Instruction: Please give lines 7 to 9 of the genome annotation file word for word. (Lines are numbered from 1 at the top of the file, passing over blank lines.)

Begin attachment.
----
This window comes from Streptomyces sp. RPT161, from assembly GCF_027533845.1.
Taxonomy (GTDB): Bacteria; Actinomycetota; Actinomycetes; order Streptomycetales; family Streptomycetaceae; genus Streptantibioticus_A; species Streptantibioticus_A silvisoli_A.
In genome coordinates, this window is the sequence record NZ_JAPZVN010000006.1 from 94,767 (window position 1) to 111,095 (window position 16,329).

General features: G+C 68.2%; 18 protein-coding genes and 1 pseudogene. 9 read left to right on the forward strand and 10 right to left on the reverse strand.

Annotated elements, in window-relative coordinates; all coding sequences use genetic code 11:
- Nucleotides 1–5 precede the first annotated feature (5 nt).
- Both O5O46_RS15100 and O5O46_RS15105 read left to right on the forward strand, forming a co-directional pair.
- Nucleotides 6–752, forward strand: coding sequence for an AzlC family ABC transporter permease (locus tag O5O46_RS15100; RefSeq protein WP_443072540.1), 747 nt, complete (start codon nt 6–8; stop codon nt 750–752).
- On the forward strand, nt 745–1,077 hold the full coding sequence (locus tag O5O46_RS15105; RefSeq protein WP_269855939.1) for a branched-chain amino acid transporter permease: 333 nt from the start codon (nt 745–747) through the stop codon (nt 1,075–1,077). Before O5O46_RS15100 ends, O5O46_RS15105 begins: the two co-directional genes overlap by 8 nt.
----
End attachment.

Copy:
- Both O5O46_RS15100 and O5O46_RS15105 read left to right on the forward strand, forming a co-directional pair.
- Nucleotides 6–752, forward strand: coding sequence for an AzlC family ABC transporter permease (locus tag O5O46_RS15100; RefSeq protein WP_443072540.1), 747 nt, complete (start codon nt 6–8; stop codon nt 750–752).
- On the forward strand, nt 745–1,077 hold the full coding sequence (locus tag O5O46_RS15105; RefSeq protein WP_269855939.1) for a branched-chain amino acid transporter permease: 333 nt from the start codon (nt 745–747) through the stop codon (nt 1,075–1,077). Before O5O46_RS15100 ends, O5O46_RS15105 begins: the two co-directional genes overlap by 8 nt.